The most notable example of mutation arising from inadequate repair of DNA oxidation is G to T transversion due to 8-oxo-dG lesions. Previous studies have demonstrated higher mutation frequency of this lesion compared to other oxidative lesions; for example, Tan et al. (1999) compared the mutation rate of 8-oxo-dG and 8-oxo-dA in COS-7 monkey kidney cells and reported that under similar conditions, 8-oxo-dG was observed to be four times more likely to cause base substitution (Tan et al., 1999). 

Response-response Relationship

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Time-scale

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Known modulating factors

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Known Feedforward/Feedback loops influencing this KER

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Domain of Applicability

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All organisms, from prokaryotes to eukaryotes, have DNA repair systems. Indeed, much of the empirical evidence on the fundamental principles described in this KER are derived from prokaryotic models. DNA adducts can occur in any cell type, and may or may not be repaired, leading to mutation. While there are differences among DNA repair systems across eukaryotic taxa, all species develop mutations following excessive burdens of DNA lesions like DNA adducts. Theoretically, any sexually reproducing organism (i.e., producing gametes) can also acquire DNA lesions that may or may not be repaired, leading to mutations in gametes.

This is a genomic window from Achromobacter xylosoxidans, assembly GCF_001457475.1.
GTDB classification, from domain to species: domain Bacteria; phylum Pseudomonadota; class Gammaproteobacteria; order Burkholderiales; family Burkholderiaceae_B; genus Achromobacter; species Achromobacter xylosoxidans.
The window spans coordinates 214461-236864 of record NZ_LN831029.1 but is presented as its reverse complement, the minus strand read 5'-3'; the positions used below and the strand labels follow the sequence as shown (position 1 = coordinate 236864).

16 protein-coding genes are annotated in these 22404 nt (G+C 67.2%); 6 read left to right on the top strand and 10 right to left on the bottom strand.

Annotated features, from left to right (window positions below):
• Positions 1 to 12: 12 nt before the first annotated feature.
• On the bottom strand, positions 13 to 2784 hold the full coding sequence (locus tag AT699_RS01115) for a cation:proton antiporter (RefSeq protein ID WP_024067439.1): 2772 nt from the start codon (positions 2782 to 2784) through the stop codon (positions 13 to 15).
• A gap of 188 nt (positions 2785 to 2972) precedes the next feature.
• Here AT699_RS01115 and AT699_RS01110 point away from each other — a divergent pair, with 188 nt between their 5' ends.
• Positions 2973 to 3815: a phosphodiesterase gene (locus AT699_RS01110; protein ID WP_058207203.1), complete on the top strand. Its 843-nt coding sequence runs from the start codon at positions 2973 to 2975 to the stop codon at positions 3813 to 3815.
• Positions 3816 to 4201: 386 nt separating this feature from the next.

References

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Arai, T., Kelly, V.P., Minowa, O., Noda, T., Nishimura, S. (2002), High accumulation of oxidative DNA damage, 8-hydroxyguanine, in Mmh/Ogg1 deficient mice by chronic oxidative stress, Carcinogenesis, 23:2005-2010.

Basu, A.K. and J.M. Essigmann (1990), "Site-specific alkylated oligodeoxynucleotides: Probes for mutagenesis, DNA repair and the structure effects of DNA damage", Mutation Research, 233: 189-201.